Font Size: a A A

Local Government: The Agent Of Reform And Transformation

Posted on:2005-09-20Degree:DoctorType:Dissertation
Country:ChinaCandidate:Y W TangFull Text:PDF
GTID:1116360125467449Subject:Political Theory
Abstract/Summary:PDF Full Text Request
China's reform since 1978 has captured worldwide attention in its transitions of society, economy and politics. While the miracle of economic development is widely recognized and appreciated, now it is time to revisit the logic of these two decades' comprehensive reforms from a broader political and historical perspective. The Chinese politics cannot be fully understood in itself without a historical review on the dynamics of reform policy. Arguably, China's incremental reforming process has been dominated with two obviously different political logics with different strategies and visions in the 1980s and 1990s respectively. Acknowledging the significance of understanding the first stage of reform as laying a foundation for further development, the aim of this study, therefore, is to examine the politics of reforms during the 1980s. With a special focus on the fiscal contract reform between the central and local governments, this study seeks to explain the role of local government under the fiscal reform, and to explore the political impacts of this reform. More specifically, it is guided with two questions: (1) how the decentralization reform mobilizes and accumulates resource assumed to be a precondition for the transformation? (2) What are the mechanisms and political implications of this reform?To begin with, this study is grounded on two theoretical assumptions on Chinese politics, respectively that maintaining social integration and stability as the basic nature and value orientation, and attributing the legitimacy of politics to the people and for the people. Empirically, this study starts with an understanding of political reality before reform: for one, the Great Cultural Revolution has almost paralyzed the Chinese politics by bringing it into a crisis status; for another, however, the political space in terms of central and local relationship was intensely integrated and highly organized. To address and evaluate the reform in 1980s, this study thus assumes that governmental capacity to achieve overall effectiveness in resource mobilization is fundamental to the transformation of a crisis society in order to avoid the breaking of social revolution. Furthermore, it is argued that centralization and decentralization to accumulate and mobilize resources for the central government are the basic means to this end. While centralization in a crisis society usually result either military control or war, decentralization in a crisis society to accumulate resources depends heavily on the multi-empowerment between local government and central government, which makes the decentralization reform limited and under controlled. The dissertation is divided into five parts. The first chapter presents the origin and trajectory of fiscal contract reform in the 1980s to provide a historical setting of this study. It is found that this reform is embedded in the socialist planned political space arrangement. While the political separation of economic management power between the central and local actually lays institutional foundation for the reform, the aspiration of resource mobilization provides the economic incentive of fiscal reform along the central-local relationships. Resource mobilization is the rationale of fiscal contract reform, which attempts to explore local government's role as the "engine" and "reservoir" for the reform. Historically, the central government launched the decentralization reform in 1985 in response to a decrease of central financial share. The fiscal contract reform in this context, therefore, is essentially a decentralization process from which local government earned greater power and autonomy.Chapter Two analyzes how the local government functions as the reform engine. A historical review reveals that the fiscal reform has provided the incentive of local government in resource mobilizing and to achieve the national governing capacity. The fiscal contract reform, therefore, constitutes the breakthrough of the "second revolution" in China. The extent to which local go...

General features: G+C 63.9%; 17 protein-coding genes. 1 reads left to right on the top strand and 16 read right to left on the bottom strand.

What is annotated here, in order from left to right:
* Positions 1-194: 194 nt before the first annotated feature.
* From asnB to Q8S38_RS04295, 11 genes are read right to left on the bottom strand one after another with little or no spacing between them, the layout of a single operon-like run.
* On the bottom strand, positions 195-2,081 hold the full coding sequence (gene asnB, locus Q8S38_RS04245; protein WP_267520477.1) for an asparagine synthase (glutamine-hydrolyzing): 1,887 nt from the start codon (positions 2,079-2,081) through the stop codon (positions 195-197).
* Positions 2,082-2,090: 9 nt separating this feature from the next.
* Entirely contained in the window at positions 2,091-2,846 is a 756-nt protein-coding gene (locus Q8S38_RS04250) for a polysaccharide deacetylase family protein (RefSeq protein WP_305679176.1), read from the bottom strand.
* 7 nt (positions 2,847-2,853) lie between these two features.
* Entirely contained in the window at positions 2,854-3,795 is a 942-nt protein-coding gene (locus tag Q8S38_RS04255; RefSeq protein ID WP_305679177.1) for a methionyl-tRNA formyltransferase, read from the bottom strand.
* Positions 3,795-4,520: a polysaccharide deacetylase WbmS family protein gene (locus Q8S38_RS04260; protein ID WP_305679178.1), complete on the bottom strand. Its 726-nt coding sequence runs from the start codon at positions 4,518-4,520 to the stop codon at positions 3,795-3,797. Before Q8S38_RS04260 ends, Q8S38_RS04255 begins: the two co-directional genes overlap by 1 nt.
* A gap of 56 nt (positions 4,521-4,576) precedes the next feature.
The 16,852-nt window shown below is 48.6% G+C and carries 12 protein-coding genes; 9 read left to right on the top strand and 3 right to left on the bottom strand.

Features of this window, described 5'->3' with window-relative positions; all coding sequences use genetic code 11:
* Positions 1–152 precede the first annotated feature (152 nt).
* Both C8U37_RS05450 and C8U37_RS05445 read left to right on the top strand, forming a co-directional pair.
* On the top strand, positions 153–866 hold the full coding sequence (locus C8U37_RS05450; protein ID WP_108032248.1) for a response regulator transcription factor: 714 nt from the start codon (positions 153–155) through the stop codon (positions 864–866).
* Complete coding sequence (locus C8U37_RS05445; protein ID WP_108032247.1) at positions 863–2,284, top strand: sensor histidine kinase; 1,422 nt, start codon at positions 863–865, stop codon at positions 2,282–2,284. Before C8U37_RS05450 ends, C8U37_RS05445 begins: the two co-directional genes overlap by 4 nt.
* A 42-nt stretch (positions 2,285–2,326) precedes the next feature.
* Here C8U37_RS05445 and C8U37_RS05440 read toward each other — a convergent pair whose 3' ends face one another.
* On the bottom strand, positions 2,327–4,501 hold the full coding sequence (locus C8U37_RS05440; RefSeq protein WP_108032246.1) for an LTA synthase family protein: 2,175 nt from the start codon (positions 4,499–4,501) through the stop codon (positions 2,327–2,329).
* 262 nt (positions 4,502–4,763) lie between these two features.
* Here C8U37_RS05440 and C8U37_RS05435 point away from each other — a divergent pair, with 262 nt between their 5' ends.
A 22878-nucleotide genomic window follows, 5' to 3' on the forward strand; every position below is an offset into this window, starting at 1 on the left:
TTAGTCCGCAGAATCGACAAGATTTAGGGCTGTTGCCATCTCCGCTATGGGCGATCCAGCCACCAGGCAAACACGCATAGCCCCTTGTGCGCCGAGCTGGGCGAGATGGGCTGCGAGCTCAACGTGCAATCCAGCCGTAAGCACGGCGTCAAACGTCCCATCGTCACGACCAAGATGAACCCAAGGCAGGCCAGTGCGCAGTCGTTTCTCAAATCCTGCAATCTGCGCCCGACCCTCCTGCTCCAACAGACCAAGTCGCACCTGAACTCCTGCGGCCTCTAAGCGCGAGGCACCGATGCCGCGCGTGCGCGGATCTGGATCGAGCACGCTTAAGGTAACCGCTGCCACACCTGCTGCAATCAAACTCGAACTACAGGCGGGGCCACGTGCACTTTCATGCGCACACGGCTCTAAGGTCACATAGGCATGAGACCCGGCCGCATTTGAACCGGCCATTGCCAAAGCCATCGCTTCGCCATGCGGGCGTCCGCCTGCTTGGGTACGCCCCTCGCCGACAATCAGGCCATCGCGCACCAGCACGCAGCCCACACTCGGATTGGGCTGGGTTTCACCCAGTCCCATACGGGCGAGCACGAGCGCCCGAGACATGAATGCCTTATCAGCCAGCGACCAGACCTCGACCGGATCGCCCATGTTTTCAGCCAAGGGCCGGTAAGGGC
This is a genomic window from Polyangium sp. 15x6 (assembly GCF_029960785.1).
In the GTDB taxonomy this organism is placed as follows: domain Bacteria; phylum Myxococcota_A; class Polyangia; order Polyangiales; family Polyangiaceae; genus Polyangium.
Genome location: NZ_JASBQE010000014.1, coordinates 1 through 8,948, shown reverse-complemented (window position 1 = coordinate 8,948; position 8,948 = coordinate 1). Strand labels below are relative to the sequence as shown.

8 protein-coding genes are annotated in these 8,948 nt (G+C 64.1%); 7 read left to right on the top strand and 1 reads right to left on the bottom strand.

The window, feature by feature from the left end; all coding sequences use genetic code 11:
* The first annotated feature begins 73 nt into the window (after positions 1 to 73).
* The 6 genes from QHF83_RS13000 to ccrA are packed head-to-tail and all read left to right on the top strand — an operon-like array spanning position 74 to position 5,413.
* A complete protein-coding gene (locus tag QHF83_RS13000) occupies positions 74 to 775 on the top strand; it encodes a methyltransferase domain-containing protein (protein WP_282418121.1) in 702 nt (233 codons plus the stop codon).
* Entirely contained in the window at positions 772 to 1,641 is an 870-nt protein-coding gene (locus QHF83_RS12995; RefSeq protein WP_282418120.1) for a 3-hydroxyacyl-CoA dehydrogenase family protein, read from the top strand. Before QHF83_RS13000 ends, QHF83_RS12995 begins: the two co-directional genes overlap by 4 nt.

Keywords/Search Tags:Transformation
PDF Full Text Request
Related items